Letter: Election security
In the, we now know, good news department, 90 minutes after the hacker/cybersecurity convention opened in Las Vegas on July 28, a WinVote Electronic Voter Machine, used in the 2016 election, was hacked, creating remote access to voting software and voter registration records.
Paper vote counters can at least be audited or recounted, but I cannot imagine most county commissioners approving a running audit or a recount. The county clerks need to realize how vulnerable optical scanners are to election hacking and initiate periodic audit routines on vote count veracity.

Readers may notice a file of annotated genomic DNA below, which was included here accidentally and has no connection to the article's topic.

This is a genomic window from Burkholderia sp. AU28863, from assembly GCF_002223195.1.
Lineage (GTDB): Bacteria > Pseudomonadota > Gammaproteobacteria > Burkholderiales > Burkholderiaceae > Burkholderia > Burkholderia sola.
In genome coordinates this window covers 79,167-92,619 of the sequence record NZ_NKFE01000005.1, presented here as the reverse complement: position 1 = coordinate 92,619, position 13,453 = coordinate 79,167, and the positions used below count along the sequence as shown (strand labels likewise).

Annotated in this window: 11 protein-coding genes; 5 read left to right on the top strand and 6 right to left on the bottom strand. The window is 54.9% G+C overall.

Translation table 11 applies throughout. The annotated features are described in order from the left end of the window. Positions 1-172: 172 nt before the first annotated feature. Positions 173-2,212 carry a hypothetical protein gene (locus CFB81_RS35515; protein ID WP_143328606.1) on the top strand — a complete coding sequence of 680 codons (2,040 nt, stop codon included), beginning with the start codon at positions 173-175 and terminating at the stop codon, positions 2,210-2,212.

Only three privately held companies now supply all the machines for American elections. We exhaustively check the machines before the election; this shows we need to exhaustively check them during and after the election also.